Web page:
I see sentence fragments all the time in online scripts, so I assume it’s okay.

But there are a number of articles emphasizing the importance of grammar in screenwriting.

So, which ones is it?

(Idk if it matters - but I’m writing a spect script)




Sentence fragments are okay, dialogue does not have to be grammatical (it would likely be unrealistic except for a grammarian; few people speak grammatically correct sentences all the time).

What you want to avoid is blatant grammatical mistakes that would make a reader stumble and lose the flow of reading.

Pro readers are not checking your grammar! They are checking to see if your story reads smoothly and holds up and is taking them for a ride. Bad grammar may interrupt that experience. Sentence fragments do not necessarily, if they feel like part of the ride.

So I would use them for emphasis only. Do not use them as shorthand to try and pack a lot of character description and camera direction into the exposition and still make it look short. That won't fool anybody, and will seem amateurish, and will break their flow and ruin the ride.

Use them as emphasis, or perhaps to give a sense of rapid action. I might use them for the latter in a cluster, but wouldn't use them more than a few times in the script. If you feel like you must, you are probably trying to control too much and write too much that isn't your job, it is the job of the director or various effects people.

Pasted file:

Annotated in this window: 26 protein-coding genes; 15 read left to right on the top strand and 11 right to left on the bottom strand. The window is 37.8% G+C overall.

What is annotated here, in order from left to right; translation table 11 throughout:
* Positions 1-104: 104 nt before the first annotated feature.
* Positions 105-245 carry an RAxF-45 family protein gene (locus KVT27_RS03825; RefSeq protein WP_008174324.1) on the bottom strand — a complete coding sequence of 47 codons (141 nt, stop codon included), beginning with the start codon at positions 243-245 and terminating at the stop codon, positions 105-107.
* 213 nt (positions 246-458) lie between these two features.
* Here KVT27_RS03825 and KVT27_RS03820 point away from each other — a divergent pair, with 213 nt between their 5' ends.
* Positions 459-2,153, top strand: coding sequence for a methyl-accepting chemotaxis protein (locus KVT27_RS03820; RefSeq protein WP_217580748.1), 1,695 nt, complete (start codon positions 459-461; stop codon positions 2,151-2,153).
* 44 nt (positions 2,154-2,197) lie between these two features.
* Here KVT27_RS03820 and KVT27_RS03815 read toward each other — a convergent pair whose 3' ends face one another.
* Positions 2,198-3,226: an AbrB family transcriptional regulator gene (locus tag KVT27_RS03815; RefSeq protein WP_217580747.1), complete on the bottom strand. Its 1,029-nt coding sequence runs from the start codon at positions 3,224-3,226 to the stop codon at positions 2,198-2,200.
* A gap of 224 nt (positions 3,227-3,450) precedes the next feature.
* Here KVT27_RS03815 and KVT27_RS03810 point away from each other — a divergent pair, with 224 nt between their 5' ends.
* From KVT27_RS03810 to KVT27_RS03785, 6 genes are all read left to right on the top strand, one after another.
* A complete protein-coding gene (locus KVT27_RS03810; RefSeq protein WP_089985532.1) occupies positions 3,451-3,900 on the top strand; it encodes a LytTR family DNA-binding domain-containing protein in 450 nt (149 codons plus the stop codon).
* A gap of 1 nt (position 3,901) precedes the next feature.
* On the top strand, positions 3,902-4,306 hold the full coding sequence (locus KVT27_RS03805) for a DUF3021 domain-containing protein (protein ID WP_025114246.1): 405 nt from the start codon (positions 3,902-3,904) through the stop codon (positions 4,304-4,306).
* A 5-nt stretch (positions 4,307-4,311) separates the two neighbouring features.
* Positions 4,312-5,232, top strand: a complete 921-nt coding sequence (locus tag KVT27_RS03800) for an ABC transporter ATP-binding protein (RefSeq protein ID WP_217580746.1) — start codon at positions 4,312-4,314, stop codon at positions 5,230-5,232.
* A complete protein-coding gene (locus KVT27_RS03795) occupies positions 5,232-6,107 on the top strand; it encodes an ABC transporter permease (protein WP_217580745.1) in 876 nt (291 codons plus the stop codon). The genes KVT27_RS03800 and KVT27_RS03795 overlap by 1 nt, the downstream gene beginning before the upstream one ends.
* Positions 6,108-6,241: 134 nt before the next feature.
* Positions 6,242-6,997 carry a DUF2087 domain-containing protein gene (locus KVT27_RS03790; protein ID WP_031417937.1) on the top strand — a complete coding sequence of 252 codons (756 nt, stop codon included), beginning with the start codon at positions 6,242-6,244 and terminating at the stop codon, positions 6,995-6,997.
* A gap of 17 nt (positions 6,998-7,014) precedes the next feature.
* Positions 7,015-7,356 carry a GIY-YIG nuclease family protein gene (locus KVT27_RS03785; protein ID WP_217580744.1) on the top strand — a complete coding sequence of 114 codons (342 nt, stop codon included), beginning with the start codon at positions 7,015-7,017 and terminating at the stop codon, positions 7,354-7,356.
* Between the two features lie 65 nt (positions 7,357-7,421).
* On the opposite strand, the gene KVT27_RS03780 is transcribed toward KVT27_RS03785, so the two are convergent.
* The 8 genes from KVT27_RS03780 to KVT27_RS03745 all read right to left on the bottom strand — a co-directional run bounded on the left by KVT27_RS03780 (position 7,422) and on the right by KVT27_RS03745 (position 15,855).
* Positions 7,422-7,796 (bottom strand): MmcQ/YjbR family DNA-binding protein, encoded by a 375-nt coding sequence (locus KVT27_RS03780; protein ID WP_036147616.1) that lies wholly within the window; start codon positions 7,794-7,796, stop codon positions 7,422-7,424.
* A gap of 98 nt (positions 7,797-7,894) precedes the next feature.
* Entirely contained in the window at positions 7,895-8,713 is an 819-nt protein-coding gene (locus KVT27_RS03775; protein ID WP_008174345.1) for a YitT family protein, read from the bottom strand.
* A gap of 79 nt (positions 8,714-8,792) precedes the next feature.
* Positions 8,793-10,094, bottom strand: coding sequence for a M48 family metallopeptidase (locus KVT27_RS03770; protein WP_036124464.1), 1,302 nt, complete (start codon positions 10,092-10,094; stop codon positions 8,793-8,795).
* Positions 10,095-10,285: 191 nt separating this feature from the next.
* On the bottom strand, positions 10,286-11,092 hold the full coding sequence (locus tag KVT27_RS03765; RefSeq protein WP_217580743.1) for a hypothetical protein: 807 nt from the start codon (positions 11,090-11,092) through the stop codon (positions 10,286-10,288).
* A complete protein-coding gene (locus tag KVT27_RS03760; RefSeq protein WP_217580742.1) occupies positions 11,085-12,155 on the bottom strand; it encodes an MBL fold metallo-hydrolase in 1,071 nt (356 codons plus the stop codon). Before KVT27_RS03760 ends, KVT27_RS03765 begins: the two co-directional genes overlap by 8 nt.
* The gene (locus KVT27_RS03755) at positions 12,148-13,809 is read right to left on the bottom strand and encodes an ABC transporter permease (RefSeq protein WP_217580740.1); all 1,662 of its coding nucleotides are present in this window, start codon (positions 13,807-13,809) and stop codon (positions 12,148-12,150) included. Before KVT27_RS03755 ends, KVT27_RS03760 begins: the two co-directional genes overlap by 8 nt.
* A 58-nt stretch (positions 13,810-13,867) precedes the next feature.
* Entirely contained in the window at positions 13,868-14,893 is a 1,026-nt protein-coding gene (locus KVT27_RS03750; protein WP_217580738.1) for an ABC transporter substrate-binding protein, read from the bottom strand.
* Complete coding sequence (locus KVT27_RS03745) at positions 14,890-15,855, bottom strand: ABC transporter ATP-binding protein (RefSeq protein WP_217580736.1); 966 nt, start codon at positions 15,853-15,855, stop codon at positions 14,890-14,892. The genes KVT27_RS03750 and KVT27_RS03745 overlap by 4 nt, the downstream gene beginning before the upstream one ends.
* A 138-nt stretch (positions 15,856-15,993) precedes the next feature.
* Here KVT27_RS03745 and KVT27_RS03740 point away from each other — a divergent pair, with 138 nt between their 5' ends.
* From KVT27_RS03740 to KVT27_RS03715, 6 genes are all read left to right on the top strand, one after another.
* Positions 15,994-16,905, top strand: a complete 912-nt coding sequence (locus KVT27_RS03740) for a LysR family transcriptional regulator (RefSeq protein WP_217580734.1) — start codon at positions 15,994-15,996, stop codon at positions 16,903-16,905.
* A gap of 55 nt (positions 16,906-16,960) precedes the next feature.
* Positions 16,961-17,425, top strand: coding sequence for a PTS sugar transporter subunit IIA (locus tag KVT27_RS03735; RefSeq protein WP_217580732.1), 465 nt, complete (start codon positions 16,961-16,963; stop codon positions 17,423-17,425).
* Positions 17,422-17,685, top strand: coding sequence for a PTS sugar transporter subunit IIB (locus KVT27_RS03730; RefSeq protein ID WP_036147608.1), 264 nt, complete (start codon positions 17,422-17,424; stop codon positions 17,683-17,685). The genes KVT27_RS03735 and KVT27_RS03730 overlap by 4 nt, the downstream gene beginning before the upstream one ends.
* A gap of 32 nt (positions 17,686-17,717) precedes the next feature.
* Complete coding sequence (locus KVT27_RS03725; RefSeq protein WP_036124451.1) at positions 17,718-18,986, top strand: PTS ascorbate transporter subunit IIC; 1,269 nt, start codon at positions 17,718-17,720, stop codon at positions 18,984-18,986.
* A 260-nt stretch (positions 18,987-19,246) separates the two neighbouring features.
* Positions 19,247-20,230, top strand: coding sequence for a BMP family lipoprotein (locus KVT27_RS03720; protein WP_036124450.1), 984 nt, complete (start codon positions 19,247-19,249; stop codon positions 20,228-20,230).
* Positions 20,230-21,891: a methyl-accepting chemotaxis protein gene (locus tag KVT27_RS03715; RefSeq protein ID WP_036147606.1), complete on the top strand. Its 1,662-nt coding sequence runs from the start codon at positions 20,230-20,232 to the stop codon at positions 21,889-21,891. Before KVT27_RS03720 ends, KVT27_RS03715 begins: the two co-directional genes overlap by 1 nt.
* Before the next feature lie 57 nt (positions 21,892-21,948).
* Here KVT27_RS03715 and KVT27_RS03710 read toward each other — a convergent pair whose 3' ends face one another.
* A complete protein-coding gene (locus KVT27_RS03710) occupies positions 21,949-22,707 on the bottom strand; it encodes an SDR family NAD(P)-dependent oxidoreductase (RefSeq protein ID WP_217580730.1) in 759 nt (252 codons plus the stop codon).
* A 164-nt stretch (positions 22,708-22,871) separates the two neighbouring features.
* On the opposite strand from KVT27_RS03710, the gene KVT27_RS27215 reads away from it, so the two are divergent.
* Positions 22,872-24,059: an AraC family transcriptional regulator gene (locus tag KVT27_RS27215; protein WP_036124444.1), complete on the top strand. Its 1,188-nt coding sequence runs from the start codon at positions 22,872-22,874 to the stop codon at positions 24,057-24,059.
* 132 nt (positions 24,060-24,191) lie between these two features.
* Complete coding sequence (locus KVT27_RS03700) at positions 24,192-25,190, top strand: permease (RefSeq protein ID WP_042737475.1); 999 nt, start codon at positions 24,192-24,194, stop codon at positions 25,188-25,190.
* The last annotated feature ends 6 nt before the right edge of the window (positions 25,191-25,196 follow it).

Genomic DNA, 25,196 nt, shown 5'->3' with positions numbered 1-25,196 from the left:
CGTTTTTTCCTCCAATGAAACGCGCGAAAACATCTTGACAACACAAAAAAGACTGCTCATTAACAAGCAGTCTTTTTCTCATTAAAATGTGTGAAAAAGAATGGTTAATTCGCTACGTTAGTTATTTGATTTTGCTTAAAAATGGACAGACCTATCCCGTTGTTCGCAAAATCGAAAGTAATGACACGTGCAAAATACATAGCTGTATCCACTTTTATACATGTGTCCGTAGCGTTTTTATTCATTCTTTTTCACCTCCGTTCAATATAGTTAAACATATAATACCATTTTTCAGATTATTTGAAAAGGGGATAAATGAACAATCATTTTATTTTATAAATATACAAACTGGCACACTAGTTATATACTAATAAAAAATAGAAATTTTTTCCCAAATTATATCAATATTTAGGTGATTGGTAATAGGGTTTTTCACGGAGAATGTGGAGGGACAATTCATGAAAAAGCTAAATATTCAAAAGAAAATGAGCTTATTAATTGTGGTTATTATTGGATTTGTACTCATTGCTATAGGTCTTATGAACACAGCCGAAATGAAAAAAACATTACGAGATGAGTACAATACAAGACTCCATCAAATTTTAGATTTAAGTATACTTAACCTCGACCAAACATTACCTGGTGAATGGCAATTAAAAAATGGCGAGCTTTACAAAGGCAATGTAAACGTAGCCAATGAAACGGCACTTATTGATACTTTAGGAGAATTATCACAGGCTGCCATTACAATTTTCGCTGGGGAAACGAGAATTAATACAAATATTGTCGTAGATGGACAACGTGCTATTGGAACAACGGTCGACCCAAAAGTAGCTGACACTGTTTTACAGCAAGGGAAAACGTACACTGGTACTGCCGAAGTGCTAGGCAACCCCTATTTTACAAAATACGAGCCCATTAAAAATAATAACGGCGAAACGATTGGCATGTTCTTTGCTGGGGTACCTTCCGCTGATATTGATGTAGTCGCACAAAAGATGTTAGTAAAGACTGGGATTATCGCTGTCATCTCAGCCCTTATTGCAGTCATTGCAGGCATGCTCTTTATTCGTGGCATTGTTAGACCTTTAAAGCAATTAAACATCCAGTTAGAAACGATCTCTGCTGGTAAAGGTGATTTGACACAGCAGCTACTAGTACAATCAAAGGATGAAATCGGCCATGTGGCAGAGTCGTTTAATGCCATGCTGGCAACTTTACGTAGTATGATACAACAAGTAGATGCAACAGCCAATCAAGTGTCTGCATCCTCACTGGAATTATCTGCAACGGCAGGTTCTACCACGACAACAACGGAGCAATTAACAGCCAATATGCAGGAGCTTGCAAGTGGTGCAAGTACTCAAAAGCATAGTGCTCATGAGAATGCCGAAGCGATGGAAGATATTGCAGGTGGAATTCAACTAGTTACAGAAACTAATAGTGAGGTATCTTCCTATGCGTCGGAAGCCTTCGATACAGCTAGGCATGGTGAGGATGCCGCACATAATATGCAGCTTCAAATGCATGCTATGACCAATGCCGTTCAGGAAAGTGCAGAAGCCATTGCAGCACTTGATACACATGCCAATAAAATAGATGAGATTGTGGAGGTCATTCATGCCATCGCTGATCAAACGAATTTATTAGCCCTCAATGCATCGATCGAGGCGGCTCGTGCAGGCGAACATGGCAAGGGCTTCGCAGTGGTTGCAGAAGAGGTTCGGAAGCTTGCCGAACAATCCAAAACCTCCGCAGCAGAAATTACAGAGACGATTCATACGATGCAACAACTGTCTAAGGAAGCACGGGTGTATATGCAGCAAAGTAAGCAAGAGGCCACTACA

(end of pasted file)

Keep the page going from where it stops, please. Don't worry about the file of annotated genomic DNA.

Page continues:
• Wow. What a great response! Thank you! But with that said...Isn’t the point of using fragments to save space, cut down on unnecessary words, and make for an easier read? Thanks again! Nov 25 '17 at 22:23
  • No, the point of fragments is to represent clipped language, a person’s frame of mind or identity. This is for dialogue, however, and dialogue only. Scene descriptions MUST be grammatically correct and unfragmented. This is what they mean by “rules.” In dialogue, the rules are different. Nov 26 '17 at 1:38
  • No. If you are doing it for that, don't. It reads too choppy. It is for dramatic effect. If you are only doing to the cram more in, you need to cram less in. You are over-describing, over-directing, over-explaining. Unless it is important to the plot, visual elements are for the director to imagine, expressions and gestures are for the actors to develop, and you should not be describing any mood or attitude or feeling you cannot photograph. This is not a novel. Never use them to cram more in. Stop trying to specify so much.
    – Amadeus
    Nov 26 '17 at 4:35

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